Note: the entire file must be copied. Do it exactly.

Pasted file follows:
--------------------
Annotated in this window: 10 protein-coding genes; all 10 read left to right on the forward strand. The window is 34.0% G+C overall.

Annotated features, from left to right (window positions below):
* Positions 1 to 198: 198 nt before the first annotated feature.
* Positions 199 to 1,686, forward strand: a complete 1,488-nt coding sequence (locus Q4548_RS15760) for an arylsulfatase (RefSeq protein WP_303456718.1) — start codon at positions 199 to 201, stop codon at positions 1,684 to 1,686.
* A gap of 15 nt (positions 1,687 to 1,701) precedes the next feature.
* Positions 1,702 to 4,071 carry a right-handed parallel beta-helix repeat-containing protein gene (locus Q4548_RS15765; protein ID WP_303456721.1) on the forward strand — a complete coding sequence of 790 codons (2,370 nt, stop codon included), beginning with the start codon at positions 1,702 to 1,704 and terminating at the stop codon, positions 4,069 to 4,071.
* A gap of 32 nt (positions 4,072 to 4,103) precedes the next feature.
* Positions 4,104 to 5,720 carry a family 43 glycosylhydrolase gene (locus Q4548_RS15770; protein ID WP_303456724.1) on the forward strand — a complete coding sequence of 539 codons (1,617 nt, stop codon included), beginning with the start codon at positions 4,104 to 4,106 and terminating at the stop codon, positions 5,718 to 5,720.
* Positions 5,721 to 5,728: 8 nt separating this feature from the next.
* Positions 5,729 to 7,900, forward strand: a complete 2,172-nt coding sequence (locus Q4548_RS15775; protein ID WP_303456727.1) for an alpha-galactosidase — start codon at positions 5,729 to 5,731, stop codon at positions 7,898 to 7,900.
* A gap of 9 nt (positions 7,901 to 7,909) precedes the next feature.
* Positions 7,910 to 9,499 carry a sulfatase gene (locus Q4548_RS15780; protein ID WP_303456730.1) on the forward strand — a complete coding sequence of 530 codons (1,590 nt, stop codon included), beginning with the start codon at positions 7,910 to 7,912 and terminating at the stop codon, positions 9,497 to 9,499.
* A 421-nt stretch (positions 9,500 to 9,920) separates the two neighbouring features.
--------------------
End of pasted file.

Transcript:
Annotated in this window: 10 protein-coding genes; all 10 read left to right on the forward strand. The window is 34.0% G+C overall.

Annotated features, from left to right (window positions below):
* Positions 1 to 198: 198 nt before the first annotated feature.
* Positions 199 to 1,686, forward strand: a complete 1,488-nt coding sequence (locus Q4548_RS15760) for an arylsulfatase (RefSeq protein WP_303456718.1) — start codon at positions 199 to 201, stop codon at positions 1,684 to 1,686.
* A gap of 15 nt (positions 1,687 to 1,701) precedes the next feature.
* Positions 1,702 to 4,071 carry a right-handed parallel beta-helix repeat-containing protein gene (locus Q4548_RS15765; protein ID WP_303456721.1) on the forward strand — a complete coding sequence of 790 codons (2,370 nt, stop codon included), beginning with the start codon at positions 1,702 to 1,704 and terminating at the stop codon, positions 4,069 to 4,071.
* A gap of 32 nt (positions 4,072 to 4,103) precedes the next feature.
* Positions 4,104 to 5,720 carry a family 43 glycosylhydrolase gene (locus Q4548_RS15770; protein ID WP_303456724.1) on the forward strand — a complete coding sequence of 539 codons (1,617 nt, stop codon included), beginning with the start codon at positions 4,104 to 4,106 and terminating at the stop codon, positions 5,718 to 5,720.
* Positions 5,721 to 5,728: 8 nt separating this feature from the next.
* Positions 5,729 to 7,900, forward strand: a complete 2,172-nt coding sequence (locus Q4548_RS15775; protein ID WP_303456727.1) for an alpha-galactosidase — start codon at positions 5,729 to 5,731, stop codon at positions 7,898 to 7,900.
* A gap of 9 nt (positions 7,901 to 7,909) precedes the next feature.
* Positions 7,910 to 9,499 carry a sulfatase gene (locus Q4548_RS15780; protein ID WP_303456730.1) on the forward strand — a complete coding sequence of 530 codons (1,590 nt, stop codon included), beginning with the start codon at positions 7,910 to 7,912 and terminating at the stop codon, positions 9,497 to 9,499.
* A 421-nt stretch (positions 9,500 to 9,920) separates the two neighbouring features.